Tag Archives: Textual Criticism

The English Bible and the Process of Purification

The King James Bible is a fulfillment of God’s promise to purify and preserve His words (Ps12:6-7).  Being the product of a seven-fold process of refinement, it represents the pure words of God in English.  Existing in printed (digital) form, the pure words of God can be perfectly preserved “from this generation forever”.

An essay on this issue, titled The English Bible and the Process of Purification, has been added under Textual Studies.


That thou mightest be justified in thy sayings

“God forbid: yea, let God be true, but every man a liar; as it is written, That thou mightest be justified in thy sayings, and mightest overcome when thou art judged.” (Romans 3:4)

The so-called science of modern textual criticism has developed a set of arbitrary rules to guide its decision-making process when faced with a textual variant.  One of those rules is proclivi scriptioni praestat ardua, which means the harder reading is to be preferred.  However, application of this rule often results in the critic preferring a reading that is just not sensible, or even introduces a factual error or an internal inconsistency/contradiction into the text of Scripture.  For the Bible-believer, this is absurd.  A textual variant that would introduce a factual error or an internal inconsistency/contradiction into the text of Scripture cannot be authentic.  It must be rejected from theological considerations alone.  This is not an arbitrary requirement, but one that honors the testimony of Scripture that:  1) God “cannot lie” (Tit1:2) and “with whom is no variableness, neither shadow of turning” (Jas1:17), and 2) God’s “word is truth” (Jn17:17) and “true from the beginning” (Ps119:160).

A detailed study of this issue, titled Theological Resolution of Textual Variants, has been added under Textual Studies.


Why You Should Use the King James Version

Today, though still widely read and loved by many, the King James Version is being increasingly forsaken by the Christian public at large in favor of one of the modern versions (e.g., NIV, ESV, NASB). Christians are encouraged to do so by both publishers and scholars. The two most oft repeated reasons to abandon the King James Version are: 1) the archaic language used in the KJV makes it difficult for modern readers to understand, and 2) new archeological discoveries of biblical manuscripts, purported to be older than the manuscripts available to the KJV translators, differ from the Hebrew/Greek manuscripts used as the textual basis in the King James Version; thus, the KJV is derived from an inferior Hebrew/Greek textual basis. However, both of these assertions, when “weighed in the balances”, are “found [to be] wanting” (Cp., Dan5:27).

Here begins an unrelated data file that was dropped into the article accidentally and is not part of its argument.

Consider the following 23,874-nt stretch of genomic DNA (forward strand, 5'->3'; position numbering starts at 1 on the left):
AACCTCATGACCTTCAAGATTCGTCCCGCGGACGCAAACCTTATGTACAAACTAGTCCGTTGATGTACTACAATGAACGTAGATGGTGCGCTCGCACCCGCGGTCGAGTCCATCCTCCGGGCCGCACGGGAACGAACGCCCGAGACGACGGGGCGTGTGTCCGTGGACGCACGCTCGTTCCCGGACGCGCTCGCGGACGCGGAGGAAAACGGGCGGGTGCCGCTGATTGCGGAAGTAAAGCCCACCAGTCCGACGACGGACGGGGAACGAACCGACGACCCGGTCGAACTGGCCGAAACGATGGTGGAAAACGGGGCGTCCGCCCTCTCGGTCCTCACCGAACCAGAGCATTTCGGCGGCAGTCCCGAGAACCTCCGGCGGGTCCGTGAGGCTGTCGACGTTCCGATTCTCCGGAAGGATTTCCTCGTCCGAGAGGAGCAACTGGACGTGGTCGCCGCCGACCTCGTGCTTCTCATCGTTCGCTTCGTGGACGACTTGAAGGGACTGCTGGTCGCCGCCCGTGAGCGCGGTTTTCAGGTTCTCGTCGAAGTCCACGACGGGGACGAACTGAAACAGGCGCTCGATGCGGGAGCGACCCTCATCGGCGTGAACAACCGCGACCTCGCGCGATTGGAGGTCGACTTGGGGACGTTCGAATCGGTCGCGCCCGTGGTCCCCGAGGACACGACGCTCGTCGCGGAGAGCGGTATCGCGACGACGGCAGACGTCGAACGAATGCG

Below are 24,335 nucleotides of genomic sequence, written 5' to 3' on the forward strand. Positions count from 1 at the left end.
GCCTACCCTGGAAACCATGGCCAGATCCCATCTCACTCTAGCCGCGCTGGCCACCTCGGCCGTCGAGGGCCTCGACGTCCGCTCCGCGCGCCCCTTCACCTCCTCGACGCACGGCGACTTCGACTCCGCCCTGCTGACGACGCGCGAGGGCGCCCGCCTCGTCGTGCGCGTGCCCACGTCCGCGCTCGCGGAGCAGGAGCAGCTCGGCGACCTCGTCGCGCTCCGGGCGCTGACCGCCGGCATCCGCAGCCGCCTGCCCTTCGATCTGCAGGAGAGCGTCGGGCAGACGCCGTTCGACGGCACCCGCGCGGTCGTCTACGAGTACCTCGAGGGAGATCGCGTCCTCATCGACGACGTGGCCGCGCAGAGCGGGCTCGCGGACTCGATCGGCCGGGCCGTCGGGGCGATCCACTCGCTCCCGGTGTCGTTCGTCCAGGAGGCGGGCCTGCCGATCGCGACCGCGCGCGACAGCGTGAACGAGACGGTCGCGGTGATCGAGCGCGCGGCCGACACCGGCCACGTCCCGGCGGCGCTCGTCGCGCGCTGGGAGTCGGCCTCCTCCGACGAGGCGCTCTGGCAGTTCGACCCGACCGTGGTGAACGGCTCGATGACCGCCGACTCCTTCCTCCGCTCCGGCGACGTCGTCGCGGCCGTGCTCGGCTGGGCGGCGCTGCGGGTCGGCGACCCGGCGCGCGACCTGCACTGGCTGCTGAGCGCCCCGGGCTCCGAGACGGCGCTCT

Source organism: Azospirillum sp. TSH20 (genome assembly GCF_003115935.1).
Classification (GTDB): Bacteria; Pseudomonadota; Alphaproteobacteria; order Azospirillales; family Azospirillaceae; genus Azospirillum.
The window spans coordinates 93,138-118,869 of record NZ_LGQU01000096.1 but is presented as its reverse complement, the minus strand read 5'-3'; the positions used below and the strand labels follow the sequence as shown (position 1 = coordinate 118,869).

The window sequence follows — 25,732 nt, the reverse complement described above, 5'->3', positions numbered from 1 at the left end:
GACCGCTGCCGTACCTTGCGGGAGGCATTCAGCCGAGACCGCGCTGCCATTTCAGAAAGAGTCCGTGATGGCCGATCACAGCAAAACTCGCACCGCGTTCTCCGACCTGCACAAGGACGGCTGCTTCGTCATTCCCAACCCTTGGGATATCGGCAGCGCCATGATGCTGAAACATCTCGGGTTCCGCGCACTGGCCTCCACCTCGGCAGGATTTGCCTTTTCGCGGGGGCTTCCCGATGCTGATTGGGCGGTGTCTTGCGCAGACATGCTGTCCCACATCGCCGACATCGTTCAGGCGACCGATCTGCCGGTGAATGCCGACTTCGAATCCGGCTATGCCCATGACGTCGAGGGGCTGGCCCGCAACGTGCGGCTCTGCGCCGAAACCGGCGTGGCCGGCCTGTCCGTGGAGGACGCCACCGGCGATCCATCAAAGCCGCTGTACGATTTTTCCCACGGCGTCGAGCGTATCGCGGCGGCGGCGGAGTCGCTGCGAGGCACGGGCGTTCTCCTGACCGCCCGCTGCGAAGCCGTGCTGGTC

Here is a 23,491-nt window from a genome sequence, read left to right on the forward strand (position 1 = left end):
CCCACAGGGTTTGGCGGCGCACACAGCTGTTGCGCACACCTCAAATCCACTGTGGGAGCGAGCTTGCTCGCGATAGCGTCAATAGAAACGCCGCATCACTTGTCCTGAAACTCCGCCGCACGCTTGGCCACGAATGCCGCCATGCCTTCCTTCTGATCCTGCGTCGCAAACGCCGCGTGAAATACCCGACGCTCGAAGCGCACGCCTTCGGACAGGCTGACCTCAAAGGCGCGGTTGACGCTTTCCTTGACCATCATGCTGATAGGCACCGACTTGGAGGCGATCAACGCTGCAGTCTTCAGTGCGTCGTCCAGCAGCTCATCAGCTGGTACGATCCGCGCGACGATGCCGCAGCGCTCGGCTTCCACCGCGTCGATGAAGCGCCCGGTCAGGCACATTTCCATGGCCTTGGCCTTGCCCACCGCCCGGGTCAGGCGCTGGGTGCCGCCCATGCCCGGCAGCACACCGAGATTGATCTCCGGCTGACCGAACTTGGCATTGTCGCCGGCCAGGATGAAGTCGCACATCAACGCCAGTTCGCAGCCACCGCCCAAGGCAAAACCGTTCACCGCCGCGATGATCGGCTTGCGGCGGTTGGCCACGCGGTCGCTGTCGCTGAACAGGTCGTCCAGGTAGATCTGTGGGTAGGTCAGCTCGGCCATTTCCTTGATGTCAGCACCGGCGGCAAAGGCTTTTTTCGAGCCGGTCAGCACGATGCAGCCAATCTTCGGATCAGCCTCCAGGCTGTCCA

Bible-believing Christians, especially those without facility in the Hebrew/Greek scriptures, should not abandon the King James Version of the Bible for one of the hundreds of modern versions. Rather, they should continue to use the KJV as Bible-believers have for the past four centuries, for the following reasons. First, the precision of the English grammar used in the KJV accurately communicates grammatical subtleties inherent in the Hebrew/Greek, most of which are lost in the modern versions (including the New King James Version). Second, the philosophy of translation used by the KJV translators (i.e., formal equivalence, or word-for-word translation) honors the nature of scripture and stops short of introducing (potentially) biased interpretation into the translation. Third, the English used in the King James Version gives rise to essential doctrines that are absent from many modern versions. Fourth, the Hebrew/Greek textual basis undergirding the King James Version is superior to that used by the modern versions, being based on the textual tradition that has been providentially preserved by God throughout all generations.

A full-length article on this topic titled Why Use the KJV? has been added under Textual Studies.

 


A House Built Upon Sand

“And every one that heareth these sayings of mine, and doeth them not, shall be likened unto a foolish man, who built his house upon the sand.  And the rain descended, and the floods came, and the winds blew and beat upon that house, and it fell; and great was the fall of it.” (Matthew 7:26-27)